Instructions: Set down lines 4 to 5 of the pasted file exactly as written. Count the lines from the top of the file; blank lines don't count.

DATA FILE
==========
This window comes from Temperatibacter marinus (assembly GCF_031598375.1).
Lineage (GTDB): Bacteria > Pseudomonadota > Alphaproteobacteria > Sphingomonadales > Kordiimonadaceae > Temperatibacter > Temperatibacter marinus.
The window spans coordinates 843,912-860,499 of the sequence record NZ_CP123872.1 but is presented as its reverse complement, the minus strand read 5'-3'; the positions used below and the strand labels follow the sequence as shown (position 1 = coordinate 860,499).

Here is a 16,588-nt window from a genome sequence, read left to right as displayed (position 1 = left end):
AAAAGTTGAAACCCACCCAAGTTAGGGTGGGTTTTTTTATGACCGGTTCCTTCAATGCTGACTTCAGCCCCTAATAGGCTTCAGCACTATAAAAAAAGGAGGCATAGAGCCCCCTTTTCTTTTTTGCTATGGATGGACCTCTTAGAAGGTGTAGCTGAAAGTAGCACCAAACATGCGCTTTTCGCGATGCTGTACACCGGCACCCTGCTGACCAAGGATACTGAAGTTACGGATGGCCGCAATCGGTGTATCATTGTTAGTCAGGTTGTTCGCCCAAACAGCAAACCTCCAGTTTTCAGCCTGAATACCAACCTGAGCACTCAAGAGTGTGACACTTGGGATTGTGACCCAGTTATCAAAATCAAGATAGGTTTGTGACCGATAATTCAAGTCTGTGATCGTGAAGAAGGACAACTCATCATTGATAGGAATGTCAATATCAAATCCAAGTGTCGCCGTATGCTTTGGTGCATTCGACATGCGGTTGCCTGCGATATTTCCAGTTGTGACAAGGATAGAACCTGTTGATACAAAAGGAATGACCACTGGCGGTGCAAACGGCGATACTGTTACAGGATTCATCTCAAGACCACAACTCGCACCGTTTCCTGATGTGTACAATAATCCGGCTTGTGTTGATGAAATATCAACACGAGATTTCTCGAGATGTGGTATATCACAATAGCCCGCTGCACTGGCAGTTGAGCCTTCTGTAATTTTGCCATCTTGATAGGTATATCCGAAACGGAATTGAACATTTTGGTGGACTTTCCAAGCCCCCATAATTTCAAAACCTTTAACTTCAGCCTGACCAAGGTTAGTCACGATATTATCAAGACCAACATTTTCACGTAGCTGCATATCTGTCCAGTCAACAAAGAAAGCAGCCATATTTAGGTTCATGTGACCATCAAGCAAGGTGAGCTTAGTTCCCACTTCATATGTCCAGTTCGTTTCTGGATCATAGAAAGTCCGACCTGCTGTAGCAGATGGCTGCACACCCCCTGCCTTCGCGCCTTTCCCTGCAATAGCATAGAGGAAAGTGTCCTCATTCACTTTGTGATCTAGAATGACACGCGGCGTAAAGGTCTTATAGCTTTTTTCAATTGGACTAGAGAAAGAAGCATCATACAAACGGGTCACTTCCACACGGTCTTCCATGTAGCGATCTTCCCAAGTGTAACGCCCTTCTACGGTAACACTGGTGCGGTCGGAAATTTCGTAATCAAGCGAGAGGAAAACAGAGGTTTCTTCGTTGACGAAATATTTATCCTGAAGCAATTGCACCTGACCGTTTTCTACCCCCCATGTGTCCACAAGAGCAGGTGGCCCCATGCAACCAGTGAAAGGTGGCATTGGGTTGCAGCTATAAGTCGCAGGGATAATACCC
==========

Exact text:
Here is a 16,588-nt window from a genome sequence, read left to right as displayed (position 1 = left end):
AAAAGTTGAAACCCACCCAAGTTAGGGTGGGTTTTTTTATGACCGGTTCCTTCAATGCTGACTTCAGCCCCTAATAGGCTTCAGCACTATAAAAAAAGGAGGCATAGAGCCCCCTTTTCTTTTTTGCTATGGATGGACCTCTTAGAAGGTGTAGCTGAAAGTAGCACCAAACATGCGCTTTTCGCGATGCTGTACACCGGCACCCTGCTGACCAAGGATACTGAAGTTACGGATGGCCGCAATCGGTGTATCATTGTTAGTCAGGTTGTTCGCCCAAACAGCAAACCTCCAGTTTTCAGCCTGAATACCAACCTGAGCACTCAAGAGTGTGACACTTGGGATTGTGACCCAGTTATCAAAATCAAGATAGGTTTGTGACCGATAATTCAAGTCTGTGATCGTGAAGAAGGACAACTCATCATTGATAGGAATGTCAATATCAAATCCAAGTGTCGCCGTATGCTTTGGTGCATTCGACATGCGGTTGCCTGCGATATTTCCAGTTGTGACAAGGATAGAACCTGTTGATACAAAAGGAATGACCACTGGCGGTGCAAACGGCGATACTGTTACAGGATTCATCTCAAGACCACAACTCGCACCGTTTCCTGATGTGTACAATAATCCGGCTTGTGTTGATGAAATATCAACACGAGATTTCTCGAGATGTGGTATATCACAATAGCCCGCTGCACTGGCAGTTGAGCCTTCTGTAATTTTGCCATCTTGATAGGTATATCCGAAACGGAATTGAACATTTTGGTGGACTTTCCAAGCCCCCATAATTTCAAAACCTTTAACTTCAGCCTGACCAAGGTTAGTCACGATATTATCAAGACCAACATTTTCACGTAGCTGCATATCTGTCCAGTCAACAAAGAAAGCAGCCATATTTAGGTTCATGTGACCATCAAGCAAGGTGAGCTTAGTTCCCACTTCATATGTCCAGTTCGTTTCTGGATCATAGAAAGTCCGACCTGCTGTAGCAGATGGCTGCACACCCCCTGCCTTCGCGCCTTTCCCTGCAATAGCATAGAGGAAAGTGTCCTCATTCACTTTGTGATCTAGAATGACACGCGGCGTAAAGGTCTTATAGCTTTTTTCAATTGGACTAGAGAAAGAAGCATCATACAAACGGGTCACTTCCACACGGTCTTCCATGTAGCGATCTTCCCAAGTGTAACGCCCTTCTACGGTAACACTGGTGCGGTCGGAAATTTCGTAATCAAGCGAGAGGAAAACAGAGGTTTCTTCGTTGACGAAATATTTATCCTGAAGCAATTGCACCTGACCGTTTTCTACCCCCCATGTGTCCACAAGAGCAGGTGGCCCCATGCAACCAGTGAAAGGTGGCATTGGGTTGCAGCTATAAGTCGCAGGGATAATACCC